I Had No Idea I Was Having Panic Attacks: They Didn’t Match the Drama I’d Been Taught to Expect

Chalk another thing up to misrepresentation in media. In TV shows and movies when someone has a panic attack it’s a big deal. They clutch their chest, fall to the ground, or are sure it’s a heart attack. They heave big, panicked breaths.

They don’t curl into a ball and stay very, very quiet. I think that’s why for years, decades probably, when doctors etc. asked if I had panic attacks I would say, “No.”

I should have been saying yes. It turns out that panic attacks are not always dramatic (to those not feeling them, that is). I now think I may have been having them my whole life.

I undoubtably have a long history of depression and anxiety. Some of my most vivid early memories are of sitting in elementary school, dreading the possibility that the fire bell might ring. I don’t know why. Maybe I was startled by it once, and was determined to always be prepared for it. I don’t know how old I was, but everyday I would nervously wait for the fire alarm to go off. This phase could have lasted for days or months for all I know.

So anxiety and I were familiar with each other. What I have now realized are panic attacks were different. Because I didn’t really pay attention to them, I’m not sure what they were like when I was younger, but I can tell you what they feel like now. It’s some combination of these:

  1. My shoulders become tight and hunched.
  2. My eyes start to get sore, as though I’ve been looking at a bright light.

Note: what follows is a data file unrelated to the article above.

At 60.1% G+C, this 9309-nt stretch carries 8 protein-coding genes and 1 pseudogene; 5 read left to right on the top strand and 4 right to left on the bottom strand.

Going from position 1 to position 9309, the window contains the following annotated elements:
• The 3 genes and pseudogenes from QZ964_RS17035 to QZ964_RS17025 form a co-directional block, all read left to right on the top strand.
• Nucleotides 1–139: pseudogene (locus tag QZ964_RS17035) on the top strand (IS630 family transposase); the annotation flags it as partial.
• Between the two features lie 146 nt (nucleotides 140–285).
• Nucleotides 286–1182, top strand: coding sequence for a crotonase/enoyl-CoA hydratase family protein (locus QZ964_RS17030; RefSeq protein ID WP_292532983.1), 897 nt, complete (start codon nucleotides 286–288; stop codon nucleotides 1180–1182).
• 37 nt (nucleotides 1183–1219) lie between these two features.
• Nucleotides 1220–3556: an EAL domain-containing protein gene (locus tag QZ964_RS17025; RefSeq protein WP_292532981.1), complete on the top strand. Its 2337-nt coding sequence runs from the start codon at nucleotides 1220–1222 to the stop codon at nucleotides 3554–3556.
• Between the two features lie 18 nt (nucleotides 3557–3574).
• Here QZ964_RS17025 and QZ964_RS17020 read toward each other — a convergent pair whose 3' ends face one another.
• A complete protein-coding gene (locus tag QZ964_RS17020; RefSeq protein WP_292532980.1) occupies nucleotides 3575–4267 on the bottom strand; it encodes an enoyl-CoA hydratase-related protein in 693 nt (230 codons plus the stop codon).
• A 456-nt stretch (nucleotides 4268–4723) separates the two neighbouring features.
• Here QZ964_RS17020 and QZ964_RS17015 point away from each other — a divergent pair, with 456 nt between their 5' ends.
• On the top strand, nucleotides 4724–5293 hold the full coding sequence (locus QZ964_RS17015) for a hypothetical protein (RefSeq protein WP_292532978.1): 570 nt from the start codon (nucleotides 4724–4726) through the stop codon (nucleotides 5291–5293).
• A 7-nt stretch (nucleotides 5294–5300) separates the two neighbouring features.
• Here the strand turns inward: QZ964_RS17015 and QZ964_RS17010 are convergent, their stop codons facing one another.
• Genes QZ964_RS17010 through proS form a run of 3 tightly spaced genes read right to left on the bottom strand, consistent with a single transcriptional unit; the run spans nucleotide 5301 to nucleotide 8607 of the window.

3. My heart starts to beat slightly faster — as if I had been walking briskly.
  4. Sounds become louder, so I start to seek someplace quiet.

[I realized I was writing a lot about sound sensitivity. So I just looked it up to see if it’s typical of panic attacks, and found the term phonophonia: an overwhelming fear of sudden, loud noise. “A person with this condition may experience deep distress about a loud noise they know is coming, as well as by an unexpected loud noise.” I had no idea this was a thing. More research is in order.]

Photo by Tonik on Unsplash

Anyway, the result of my panic reactions is that I retreat in whatever way I can, finding a quiet place by myself. I try to slow my breath and heart beat. If I can get away from stimuli it will sometimes fade in a few minutes, but I am always tired afterward. If I cannot get far enough away from stimuli it will continue or get worse until I can.

Things that have triggered panic attacks in the past:

  1. Noisy restaurants
  2. Feeling stuck or restricted in my movements
  3. Crowds
  4. Sudden loud noises
  5. Getting angry at someone
  6. Places or smells associated with past stress
  7. Too much attention from a group

I had (relatively) low-key ways to handle this. When in public, I would try to tune out my environment and focus on my breathing. I would seek someplace that would cut down on stimuli, at least a little bit. If it’s really bad I would cover my ears.

Except for the ear-covering, not really behaviours that anyone would notice, or think of as anything more than being overwhelmed. After all, even I have been dismissing them for years. What’s changed is that I started having so many of them that I was unable to get away from the triggers. And finally my body and mind could not continue, and I shut down.

I am still recovering from that. Hence, the picking apart of behaviors to find possible explanations, and possible ways forward.

Thank you for letting me communicate this to you. You may have noticed that I discovered some new things in the writing of it. I hope that more people start to identify their panic attacks, even if they are undramatic.


https://ericaball.ck.page/3c0a9c0f42

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